This week, Alabama’s governor signed the most extreme anti-abortion bill in the country, effectively banning the procedure. It’s just one of a host of new laws restricting abortion: including one by the Missouri senate which passed a bill banning abortion after eight weeks, and one signed by the governor of Georgia banning abortion after six weeks, before most people would know that they’re pregnant.
Even though they’ve been signed by the governors, the Alabama and Georgia laws are not yet in effect—people can still get legal abortions in these states. And there is still a constitutional right to abortion in the United States. However, access to safe abortion varies widely across the country: Some states have laws that restrict the number of clinics that can provide abortion services, for example, or require people to wait a certain amount of time between a counseling appointment and the procedure, which is medically unnecessary. As these laws are challenged and the abortion conversation continues, it’s important to recognize that restricting abortion can have significant repercussions for people who can become pregnant.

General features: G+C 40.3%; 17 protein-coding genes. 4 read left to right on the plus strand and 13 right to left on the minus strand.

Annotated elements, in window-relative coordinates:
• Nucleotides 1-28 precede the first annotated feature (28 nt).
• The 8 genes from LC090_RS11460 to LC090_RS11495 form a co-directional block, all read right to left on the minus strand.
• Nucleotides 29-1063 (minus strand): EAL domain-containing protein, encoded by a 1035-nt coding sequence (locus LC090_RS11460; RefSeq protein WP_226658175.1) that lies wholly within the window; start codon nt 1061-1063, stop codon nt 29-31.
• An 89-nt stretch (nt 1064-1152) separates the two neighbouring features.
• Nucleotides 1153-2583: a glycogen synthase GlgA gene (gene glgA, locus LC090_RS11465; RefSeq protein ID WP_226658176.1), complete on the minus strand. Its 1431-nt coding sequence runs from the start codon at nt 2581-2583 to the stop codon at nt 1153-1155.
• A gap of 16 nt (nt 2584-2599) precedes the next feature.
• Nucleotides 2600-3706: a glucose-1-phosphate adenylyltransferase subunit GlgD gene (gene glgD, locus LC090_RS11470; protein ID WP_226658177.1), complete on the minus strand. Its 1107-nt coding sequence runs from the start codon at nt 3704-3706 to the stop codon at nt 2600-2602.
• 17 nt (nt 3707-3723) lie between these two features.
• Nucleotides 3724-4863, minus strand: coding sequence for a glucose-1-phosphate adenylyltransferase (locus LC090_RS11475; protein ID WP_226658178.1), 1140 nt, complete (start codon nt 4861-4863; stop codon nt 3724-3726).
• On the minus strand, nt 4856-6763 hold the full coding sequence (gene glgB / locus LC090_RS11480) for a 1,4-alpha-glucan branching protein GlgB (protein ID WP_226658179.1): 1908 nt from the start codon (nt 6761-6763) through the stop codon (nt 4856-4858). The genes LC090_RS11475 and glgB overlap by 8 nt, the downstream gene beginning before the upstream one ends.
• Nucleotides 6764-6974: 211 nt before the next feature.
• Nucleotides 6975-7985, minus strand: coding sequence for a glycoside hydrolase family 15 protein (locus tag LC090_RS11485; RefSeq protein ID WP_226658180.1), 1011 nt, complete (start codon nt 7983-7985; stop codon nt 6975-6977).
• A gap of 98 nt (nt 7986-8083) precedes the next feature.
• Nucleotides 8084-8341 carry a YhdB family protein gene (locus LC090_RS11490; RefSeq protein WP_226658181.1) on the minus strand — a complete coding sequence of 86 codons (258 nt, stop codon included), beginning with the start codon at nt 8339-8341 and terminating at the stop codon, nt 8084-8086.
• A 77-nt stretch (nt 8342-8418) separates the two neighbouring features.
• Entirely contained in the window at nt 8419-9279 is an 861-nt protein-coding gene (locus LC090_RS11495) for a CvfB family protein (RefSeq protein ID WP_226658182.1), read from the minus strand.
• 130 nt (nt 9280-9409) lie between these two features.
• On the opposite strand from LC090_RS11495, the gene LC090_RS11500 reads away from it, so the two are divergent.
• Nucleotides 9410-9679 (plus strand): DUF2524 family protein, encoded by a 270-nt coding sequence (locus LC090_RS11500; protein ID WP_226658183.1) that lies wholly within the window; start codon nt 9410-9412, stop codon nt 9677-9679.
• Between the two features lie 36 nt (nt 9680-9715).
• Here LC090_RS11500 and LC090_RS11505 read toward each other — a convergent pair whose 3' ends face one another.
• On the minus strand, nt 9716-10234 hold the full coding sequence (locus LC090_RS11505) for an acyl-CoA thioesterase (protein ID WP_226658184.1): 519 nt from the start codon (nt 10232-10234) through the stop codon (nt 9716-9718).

'Every Pregnancy Is a Risk of Harm': How Criminalizing Miscarriage Could Play Out
The Anatomy of Empathy
One morning in the winter of 2007, a medical student sprinted toward a code blue at the University of Miami Hospital. A man had collapsed in the waiting room.
Before the alarm sounded, the two men were strangers. Seconds after, 24-year-old Joel Salinas and the man having a heart attack became linked—not just by Salinas’s medical responsibility to try to save him, but by an incredible fluke of the brain that allowed Salinas to intimately experience what the man was feeling. Salinas has a condition called mirror touch synesthesia, which means, simply, that when he sees another person feel something, he feels it too.
“I felt my back pressed firmly against the linoleum floor, my limp body buckling under each compression, my chest swelling with each artificial breath squeezed into me through a tube, a hollow slipping sensation,” he wrote in his memoir Mirror Touch, published in 2017. “I was dying, but I was not.”